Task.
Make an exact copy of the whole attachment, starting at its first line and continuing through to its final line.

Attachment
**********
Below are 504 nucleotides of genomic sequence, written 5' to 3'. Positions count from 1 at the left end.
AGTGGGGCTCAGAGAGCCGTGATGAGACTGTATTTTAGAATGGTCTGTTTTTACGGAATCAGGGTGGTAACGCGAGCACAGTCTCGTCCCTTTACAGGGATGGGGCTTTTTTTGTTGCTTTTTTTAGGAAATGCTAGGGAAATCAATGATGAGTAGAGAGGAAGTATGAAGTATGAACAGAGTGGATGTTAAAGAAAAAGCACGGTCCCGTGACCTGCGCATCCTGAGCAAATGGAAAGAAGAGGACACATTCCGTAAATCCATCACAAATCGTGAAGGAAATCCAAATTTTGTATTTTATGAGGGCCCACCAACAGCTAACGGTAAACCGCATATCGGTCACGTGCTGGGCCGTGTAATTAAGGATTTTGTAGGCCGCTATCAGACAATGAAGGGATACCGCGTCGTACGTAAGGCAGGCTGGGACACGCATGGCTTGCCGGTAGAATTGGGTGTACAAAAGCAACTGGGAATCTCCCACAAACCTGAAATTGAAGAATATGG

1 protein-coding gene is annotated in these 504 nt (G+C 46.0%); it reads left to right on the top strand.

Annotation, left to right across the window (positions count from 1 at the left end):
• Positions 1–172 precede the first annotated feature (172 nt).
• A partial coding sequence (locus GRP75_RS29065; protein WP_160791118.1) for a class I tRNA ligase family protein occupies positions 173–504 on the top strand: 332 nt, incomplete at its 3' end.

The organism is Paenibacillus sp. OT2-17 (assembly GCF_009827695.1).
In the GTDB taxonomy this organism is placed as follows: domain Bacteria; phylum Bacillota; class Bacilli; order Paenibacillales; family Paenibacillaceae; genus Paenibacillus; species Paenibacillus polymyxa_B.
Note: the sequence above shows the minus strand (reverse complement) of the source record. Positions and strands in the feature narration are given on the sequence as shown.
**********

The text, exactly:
Below are 504 nucleotides of genomic sequence, written 5' to 3'. Positions count from 1 at the left end.
AGTGGGGCTCAGAGAGCCGTGATGAGACTGTATTTTAGAATGGTCTGTTTTTACGGAATCAGGGTGGTAACGCGAGCACAGTCTCGTCCCTTTACAGGGATGGGGCTTTTTTTGTTGCTTTTTTTAGGAAATGCTAGGGAAATCAATGATGAGTAGAGAGGAAGTATGAAGTATGAACAGAGTGGATGTTAAAGAAAAAGCACGGTCCCGTGACCTGCGCATCCTGAGCAAATGGAAAGAAGAGGACACATTCCGTAAATCCATCACAAATCGTGAAGGAAATCCAAATTTTGTATTTTATGAGGGCCCACCAACAGCTAACGGTAAACCGCATATCGGTCACGTGCTGGGCCGTGTAATTAAGGATTTTGTAGGCCGCTATCAGACAATGAAGGGATACCGCGTCGTACGTAAGGCAGGCTGGGACACGCATGGCTTGCCGGTAGAATTGGGTGTACAAAAGCAACTGGGAATCTCCCACAAACCTGAAATTGAAGAATATGG

1 protein-coding gene is annotated in these 504 nt (G+C 46.0%); it reads left to right on the top strand.

Annotation, left to right across the window (positions count from 1 at the left end):
• Positions 1–172 precede the first annotated feature (172 nt).
• A partial coding sequence (locus GRP75_RS29065; protein WP_160791118.1) for a class I tRNA ligase family protein occupies positions 173–504 on the top strand: 332 nt, incomplete at its 3' end.

The organism is Paenibacillus sp. OT2-17 (assembly GCF_009827695.1).
In the GTDB taxonomy this organism is placed as follows: domain Bacteria; phylum Bacillota; class Bacilli; order Paenibacillales; family Paenibacillaceae; genus Paenibacillus; species Paenibacillus polymyxa_B.
Note: the sequence above shows the minus strand (reverse complement) of the source record. Positions and strands in the feature narration are given on the sequence as shown.